of combustion of alkanes/alcohols or enthalpies of formation of
alkanes – here you are dealing with similar molecules with
~identical C–H, C–C or C–O covalent bonds and constant 'incremental'
changes in the length of the molecule.
TOP OF PAGE
1.4d Enthalpies of
Hydrogenation of unsaturated hydrocarbons and benzene structure
enthalpy of hydrogenation can be defined as the energy released
when one mole of an unsaturated hydrocarbon molecule becomes
saturated on reaction with hydrogen.
comparative purposes, the values of ΔHhydrogenation
quoted here are for gaseous species only at 355K and 101.3
= 0 by definition for an element, at 298K and 101.3 kPa
= ΔHθf(saturated compound) = ΔHθf(unsaturated
+ H2 ==> CH3CH3
ΔHhydrogenation(ethene) = –157 kJ mol–1
+ H2 ==> CH3CH2CH3
ΔHhydrogenation(propene) = –126 kJ mol–1
+ H2 ==> CH3CH2CH2CH3
ΔHhydrogenation(but–1–ene) = –127 kJ mol–1
+ H2 ==> CH3CH2CH2CH3
ΔHhydrogenation(but–2–ene) = –116/120 kJ
+ 2H2 ==> CHCH2CH2CH3
–239 kJ mol–1
+ H2 ==>
+ H2 ==>
+ 2H2 ==>
+ 2H2 ==>
+ 3H2 ==> C6H12 or
+ 3H2 ==>
benzene to cyclohexane
= –208 kJ mol–1
Compare with the fictitious equation
+ 3H2 ==> C6H11CH3
+ 3H2 ==>
+ 3H2 ==>
of the above enthalpy of hydrogenation values:
from the first and simplest alkene, ethene, most enthalpies
of hydrogenation are about –120±6
kJ mol–1 (for 1 mole H2 per mole
alkene) and in the case of dienes about double that for two
moles of hydrogen per diene, which is what you might
The special case of
benzene – the aromatic ring structure of arenes –
on the basis of these trends, the expected value for benzene
and other aromatic compounds with a single benzene ring
would be around 3 x –120 = –360 kJ mol–1, but not so!
fact the energy released on hydrogenating benzene (208
kJ/mole) is even less than hydrogenating a diene!
something must be different about benzene but it can be
explained with the enthalpy level diagram shown below and an
examination of possible molecular structures.
'top' molecule in the diagram shows the theoretical
structure of a triene with the same molecular formula of
benzene (C6H6) and, if it existed in
this form it would be called cyclohexa–1,3,5–triene or
molecular structure assumes there are simple alternate
single (C–C) and double (C=C) carbon-carbon bonds.
according to the actual thermochemical data calculated and
derived from e.g. enthalpies of hydrogenation, benzene is
already more stable by ~152kJ mol–1, so, whatever
its structure, it cannot have this 'triene' structure.
happens in reality, is that the equivalent of 3 double bonds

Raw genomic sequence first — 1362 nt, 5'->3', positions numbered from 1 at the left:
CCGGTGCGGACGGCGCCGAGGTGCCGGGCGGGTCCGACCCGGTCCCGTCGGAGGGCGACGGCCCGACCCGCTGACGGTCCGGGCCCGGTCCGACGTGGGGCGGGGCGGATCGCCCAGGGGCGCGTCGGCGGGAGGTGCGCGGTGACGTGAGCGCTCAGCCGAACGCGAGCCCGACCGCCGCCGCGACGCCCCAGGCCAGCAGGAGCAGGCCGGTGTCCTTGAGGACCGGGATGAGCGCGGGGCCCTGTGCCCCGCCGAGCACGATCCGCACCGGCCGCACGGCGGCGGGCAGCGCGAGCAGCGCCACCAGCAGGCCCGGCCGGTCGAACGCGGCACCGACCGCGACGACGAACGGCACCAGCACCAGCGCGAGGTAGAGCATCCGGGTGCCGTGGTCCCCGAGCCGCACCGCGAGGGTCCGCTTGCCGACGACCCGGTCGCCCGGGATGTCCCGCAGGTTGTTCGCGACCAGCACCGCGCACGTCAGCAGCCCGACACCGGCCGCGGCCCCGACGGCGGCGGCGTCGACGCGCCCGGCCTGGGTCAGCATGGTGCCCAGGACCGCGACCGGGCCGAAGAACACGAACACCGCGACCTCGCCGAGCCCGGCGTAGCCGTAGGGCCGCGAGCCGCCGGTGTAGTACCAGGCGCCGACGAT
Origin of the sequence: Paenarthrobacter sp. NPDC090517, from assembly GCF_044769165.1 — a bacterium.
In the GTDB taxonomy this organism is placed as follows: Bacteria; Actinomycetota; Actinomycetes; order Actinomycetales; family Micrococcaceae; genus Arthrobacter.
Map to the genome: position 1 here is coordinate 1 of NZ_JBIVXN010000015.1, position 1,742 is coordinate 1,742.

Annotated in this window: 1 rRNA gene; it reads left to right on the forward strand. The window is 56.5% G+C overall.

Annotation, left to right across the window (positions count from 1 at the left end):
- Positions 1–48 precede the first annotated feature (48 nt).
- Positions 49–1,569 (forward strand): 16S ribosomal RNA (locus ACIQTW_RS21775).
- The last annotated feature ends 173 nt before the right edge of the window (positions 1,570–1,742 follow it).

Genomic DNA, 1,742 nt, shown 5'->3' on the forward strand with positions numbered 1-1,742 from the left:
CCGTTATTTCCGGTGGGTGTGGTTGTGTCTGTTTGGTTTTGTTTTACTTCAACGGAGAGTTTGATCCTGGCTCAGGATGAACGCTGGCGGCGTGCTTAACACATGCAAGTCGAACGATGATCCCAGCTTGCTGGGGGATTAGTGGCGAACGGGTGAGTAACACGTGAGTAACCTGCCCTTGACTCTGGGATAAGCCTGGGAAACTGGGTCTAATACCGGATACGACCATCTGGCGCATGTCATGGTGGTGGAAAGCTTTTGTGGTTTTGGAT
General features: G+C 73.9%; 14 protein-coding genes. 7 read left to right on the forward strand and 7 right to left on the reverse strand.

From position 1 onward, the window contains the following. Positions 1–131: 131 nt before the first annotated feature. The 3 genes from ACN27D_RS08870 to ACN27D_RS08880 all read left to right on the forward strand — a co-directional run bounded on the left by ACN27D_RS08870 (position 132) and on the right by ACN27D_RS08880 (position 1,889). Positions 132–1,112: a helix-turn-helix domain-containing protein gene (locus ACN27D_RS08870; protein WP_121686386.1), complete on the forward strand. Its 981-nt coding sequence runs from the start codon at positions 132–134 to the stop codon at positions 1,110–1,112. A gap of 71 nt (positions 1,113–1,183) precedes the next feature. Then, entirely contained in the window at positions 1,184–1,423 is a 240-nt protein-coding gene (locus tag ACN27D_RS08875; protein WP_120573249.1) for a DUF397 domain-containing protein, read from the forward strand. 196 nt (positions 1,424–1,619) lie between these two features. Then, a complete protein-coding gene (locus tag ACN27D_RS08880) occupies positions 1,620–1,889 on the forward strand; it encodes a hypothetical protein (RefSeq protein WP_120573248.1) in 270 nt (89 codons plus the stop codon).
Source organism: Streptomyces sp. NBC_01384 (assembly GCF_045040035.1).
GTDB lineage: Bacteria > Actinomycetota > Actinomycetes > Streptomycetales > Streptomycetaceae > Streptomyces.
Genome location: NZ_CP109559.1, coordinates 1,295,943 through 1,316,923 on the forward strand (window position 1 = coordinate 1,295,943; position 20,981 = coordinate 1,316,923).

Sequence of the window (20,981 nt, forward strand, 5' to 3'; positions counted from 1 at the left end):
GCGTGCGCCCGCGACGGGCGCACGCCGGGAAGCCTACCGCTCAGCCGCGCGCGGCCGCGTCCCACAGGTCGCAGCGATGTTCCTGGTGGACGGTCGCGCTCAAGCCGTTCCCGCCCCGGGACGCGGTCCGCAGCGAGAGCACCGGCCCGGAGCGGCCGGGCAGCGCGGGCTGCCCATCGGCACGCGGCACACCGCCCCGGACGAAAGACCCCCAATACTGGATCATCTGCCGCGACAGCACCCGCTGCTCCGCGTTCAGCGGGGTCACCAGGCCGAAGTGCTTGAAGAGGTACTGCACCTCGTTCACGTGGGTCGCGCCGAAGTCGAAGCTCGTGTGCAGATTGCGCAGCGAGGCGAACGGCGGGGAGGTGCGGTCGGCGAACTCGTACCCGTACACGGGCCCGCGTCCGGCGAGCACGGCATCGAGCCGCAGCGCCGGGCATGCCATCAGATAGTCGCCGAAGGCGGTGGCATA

(C=C) and 3 single bonds (C–C) 'merge' to form a six equal
bonds each involve an average of 3 shared electrons.
the electrons for each bond are concentrated between the two
carbon atoms OR between a carbon atom and hydrogen atom,
both equivalent to a single bond known as a sigma
The 4th electron per
carbon atom is located in a ring
orbital, of two sections, above and below the plane of the
hexagonal ring of carbon atoms.
These are known as pi (π)
orbitals and each contains 3 pi (π) electrons which are
delocalised around the ring.
Whenever charge is delocalised
or 'spread out' the potential energy of the system is
lowered and in the case of benzene about 160 kJ per mole.
This is indicated by the ring in the centre of the ring
either in skeletal formula or structural formula
from the thermochemical evidence argued above, actual bond
length measurements from X–ray crystallography back up the
aromatic ring theory and show that there are six carbon
carbon bonds all of equal length and intermediate between
single and double bonds – this gives the 'benzene or
aromatic ring' a symmetrical hexagonal shape.
bond lengths: single bond C–C is 0.154 nm (bond order 1)
e.g. in alkanes, aromatic ring bond
nm (bond order 1.5) e.g. in benzene or methylbenzene etc.
and a double bond C=C is 0.134 nm (bond order 2)
e.g. in alkenes. Incidentally the triple bond in alkynes has a
typical length of 0.120 nm (bond order 3). There term bond
order refers to the 'electronsworth' of the bond i.e. the
average number of shared electrons involved in that
For a wider discussion on
A set of
enthalpy calculation problems with worked out answers – based on
enthalpies of reaction,
formation, combustion and bond
TOP OF PAGE
QUICK INDEX for
GCSE Notes on the basics of chemical energy changes
– important to study and know before tackling any of the three Advanced Level
Chemistry pages Parts 1–3 here
* Part 1a–b
ΔH Enthalpy Changes
1.1 Advanced Introduction to enthalpy changes
formation, combustion etc. : 1.2a & 1.2b(i)–(iii)
Thermochemistry – Hess's Law and Enthalpy
Calculations – reaction, combustion, formation etc. : 1.2b(iv)
Enthalpy of reaction from bond
enthalpy calculations : 1.3a–b
for determining enthalpy changes and treatment of results and
Some enthalpy data patterns : 1.4a
The combustion of linear alkanes and linear
1.4b Some patterns in Bond
Enthalpies and Bond Length : 1.4c
Neutralisation : 1.4d Enthalpies of
Hydrogenation of unsaturated hydrocarbons and evidence of aromatic
ring structure in benzene
Extra Q page
A set of practice enthalpy
calculations with worked out answers **
Part 2 ΔH Enthalpies of
ion hydration, solution, atomisation, lattice energy, electron affinity
and the Born–Haber cycle : 2.1a–c What happens when a
salt dissolves in water and why? :
cycles involving a salt dissolving : 2.2a–c
Born–Haber Cycle *** Part 3
ΔS Entropy and ΔG Free Energy Changes
: 3.1a–g Introduction to Entropy
entropy values and comments * 3.3a ΔS, Entropy
and change of state : 3.3b ΔS, Entropy changes and the
feasibility of a chemical change : 3.4a–d
More on ΔG,
free energy changes, feasibility and
applications : 3.5
Constants from ΔG the free energy change : 3.6
Kinetic stability versus thermodynamic
feasibility - can a chemical reaction happen? and will it happen?